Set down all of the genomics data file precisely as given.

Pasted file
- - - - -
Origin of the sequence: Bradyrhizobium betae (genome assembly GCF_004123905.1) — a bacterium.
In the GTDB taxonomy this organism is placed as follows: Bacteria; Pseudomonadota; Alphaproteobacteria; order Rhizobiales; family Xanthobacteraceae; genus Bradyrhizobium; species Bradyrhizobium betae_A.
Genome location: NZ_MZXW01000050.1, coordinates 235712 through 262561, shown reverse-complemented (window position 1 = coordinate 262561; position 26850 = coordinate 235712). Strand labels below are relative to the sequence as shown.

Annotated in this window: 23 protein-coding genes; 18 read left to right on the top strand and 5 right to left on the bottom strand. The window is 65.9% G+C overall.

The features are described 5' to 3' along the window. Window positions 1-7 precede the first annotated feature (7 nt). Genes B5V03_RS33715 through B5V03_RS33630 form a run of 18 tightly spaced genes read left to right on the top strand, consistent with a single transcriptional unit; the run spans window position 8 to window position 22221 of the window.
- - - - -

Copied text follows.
Origin of the sequence: Bradyrhizobium betae (genome assembly GCF_004123905.1) — a bacterium.
In the GTDB taxonomy this organism is placed as follows: Bacteria; Pseudomonadota; Alphaproteobacteria; order Rhizobiales; family Xanthobacteraceae; genus Bradyrhizobium; species Bradyrhizobium betae_A.
Genome location: NZ_MZXW01000050.1, coordinates 235712 through 262561, shown reverse-complemented (window position 1 = coordinate 262561; position 26850 = coordinate 235712). Strand labels below are relative to the sequence as shown.

Annotated in this window: 23 protein-coding genes; 18 read left to right on the top strand and 5 right to left on the bottom strand. The window is 65.9% G+C overall.

The features are described 5' to 3' along the window. Window positions 1-7 precede the first annotated feature (7 nt). Genes B5V03_RS33715 through B5V03_RS33630 form a run of 18 tightly spaced genes read left to right on the top strand, consistent with a single transcriptional unit; the run spans window position 8 to window position 22221 of the window.